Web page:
Nonfiction > Lionel Strachey, et al., eds. > The World’s Wit and Humor > Italian & Spanish
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The World’s Wit and Humor: An Encyclopedia in 15 Volumes.  1906.
Vol. XIII: Italian—Spanish
 
Eccentric Britons
By Antonio Ribot y Fontseré (1813–1871)
 
From the Periodical “La Risa”

I ONCE knew an Englishman who was poorer than a retired Spanish sublieutenant, and more parsimonious than an old-clothes man. If, perchance, he managed to lay hold of a couple of pennies, he would put aside three halfpence for possible contingencies, and satisfy his wants with the remaining halfpenny. It happened, one day, that he was fortunate enough, with the assistance of an intelligent Newfoundland dog, which, by the way, he loved like a brother, to save from drowning a nobleman’s daughter who had fallen into the Thames. Ten years afterward he unexpectedly received from the girl’s father a gift of two hundred thousand pounds sterling. If this joyful announcement produced any change in the mind of the beneficiary, it certainly could not be read in his countenance. On the following day his creditors called on him in a body to offer their congratulations; but what was their astonishment to see him lying on the floor of his room bathed in his own blood, dead! Near the body they found a letter containing these words:
          “No one is responsible for my death, nor yet for my misfortune. In the act of self-destruction I was happy. I possessed health and riches. Nevertheless, I wanted to kill myself, in the first place, because it was my pleasure so to do, and, in the second place, because since infancy it has been my dearest wish to have a capital of one hundred thousand pounds sterling, and I now find myself in possession of double that sum. I leave half of my wealth to my Newfoundland dog, in order that he may gratify to the top of his bent his taste for tunny-fish, of which he is passionately fond; and the other half I leave to him who shall take upon himself the responsibility of purchasing tunny-fish for my dog.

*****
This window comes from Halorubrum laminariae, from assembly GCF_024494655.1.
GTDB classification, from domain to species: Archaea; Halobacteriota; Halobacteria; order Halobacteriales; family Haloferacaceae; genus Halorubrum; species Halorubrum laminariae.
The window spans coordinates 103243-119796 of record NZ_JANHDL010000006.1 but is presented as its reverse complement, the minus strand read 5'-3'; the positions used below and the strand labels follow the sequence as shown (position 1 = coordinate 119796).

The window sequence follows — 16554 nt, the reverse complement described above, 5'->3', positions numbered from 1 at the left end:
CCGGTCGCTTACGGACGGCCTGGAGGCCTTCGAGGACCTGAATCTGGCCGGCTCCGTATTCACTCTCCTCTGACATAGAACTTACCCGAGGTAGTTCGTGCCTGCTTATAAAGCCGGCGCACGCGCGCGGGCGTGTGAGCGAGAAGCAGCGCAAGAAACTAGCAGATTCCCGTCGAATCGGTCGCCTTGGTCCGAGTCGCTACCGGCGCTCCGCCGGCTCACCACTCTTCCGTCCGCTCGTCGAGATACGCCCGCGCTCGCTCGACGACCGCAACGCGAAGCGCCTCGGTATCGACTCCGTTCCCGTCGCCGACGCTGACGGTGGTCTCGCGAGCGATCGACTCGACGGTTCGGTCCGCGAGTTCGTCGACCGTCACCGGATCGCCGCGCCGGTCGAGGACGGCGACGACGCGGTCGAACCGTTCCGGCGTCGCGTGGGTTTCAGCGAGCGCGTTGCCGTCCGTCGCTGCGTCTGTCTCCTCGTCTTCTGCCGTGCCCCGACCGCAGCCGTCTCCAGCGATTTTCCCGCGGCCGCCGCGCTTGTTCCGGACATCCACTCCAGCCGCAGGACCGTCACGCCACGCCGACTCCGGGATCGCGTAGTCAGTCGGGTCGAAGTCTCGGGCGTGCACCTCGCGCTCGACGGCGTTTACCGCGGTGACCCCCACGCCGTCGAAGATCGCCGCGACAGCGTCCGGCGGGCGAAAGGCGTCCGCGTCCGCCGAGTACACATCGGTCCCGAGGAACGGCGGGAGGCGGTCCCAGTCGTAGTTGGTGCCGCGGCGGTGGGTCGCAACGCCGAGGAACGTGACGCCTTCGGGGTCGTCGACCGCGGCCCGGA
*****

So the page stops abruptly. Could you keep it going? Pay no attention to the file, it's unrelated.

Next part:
(Signed)    GREY.”    
  1
  It is hardly necessary to state that all those who found the last will and testament of the defunct expressed themselves as delighted to fulfil its conditions. It was noteworthy, however, that the dog, which was present during the reading of his master’s letter, that affected him so directly, did not give vent to the least manifestation of joy. This indifference of the dog attracted a great deal of attention in London, and even caused excitement, especially on the Stock Exchange. The will of the defunct was declared invalid, and, in order to avoid complications, the two hundred thousand pounds sterling were returned to the coffers of their original owner.  2
  The noble lord, who thus found himself in possession of a sum he had considered gone forever, thought of no better way of using it than to satisfy a caprice, the result of which was to make him famous throughout the United Kingdom as an eccentric. He proposed a wager to a wealthy merchant that he could not sell two hundred sovereigns, offering them for sale one at a time during a period of six hours on one of the most busy thoroughfares of the capital. This proposition caught the merchant, as it would have caught any one, and he accepted the wager, which was for nothing less than two hundred thousand pounds sterling, perfectly convinced that it was impossible for him to lose.  3
  They chose a court holiday, on which immense crowds passed over Westminster Bridge on their way to St. James’. The merchant and the nobleman placed themselves at one end of the bridge, holding between them a large coffer filled with sovereigns. “Pounds sterling for sale!” cried the merchant in a loud voice; and the lord for his part did nothing else but laugh; for such were the stipulated conditions. The people passed on with such words as, “Great heavens! what an absurdly simple trick! Sovereigns for sale! What sort of coins do you think they are?”  4
  The merchant was in despair. A casual stroller took up one of the sovereigns and looked at it closely, but at last, noticing the laughter that the lord pretended he could not repress, threw back the coin, saying, “They are a very good imitation, but they don’t deceive me.”  5
  “Pounds sterling for sale!” shouted the merchant unceasingly, but the more he repeated the phrase, the more the public cried out upon what they considered an outrageous fraud directed against their pockets. The performance lasted from nine in the morning until three in the afternoon, the merchant shouting and the lord laughing.  6
  The end of it was that the former lost his bet.  7
  Only two sovereigns were sold, and even those were believed bad by the student who bought them, his object being to get them exchanged in some of his low haunts. When he found that they were taken without question, he hurried back to Westminster at the top of his speed to purchase more, but he arrived too late; the lord and the merchant had disappeared. This did not surprise the student, because he knew that such good and cheap wares could be disposed of in a moment; but he bitterly regretted having neglected to profit by a chance that would have enriched him at small cost.  8
 
 
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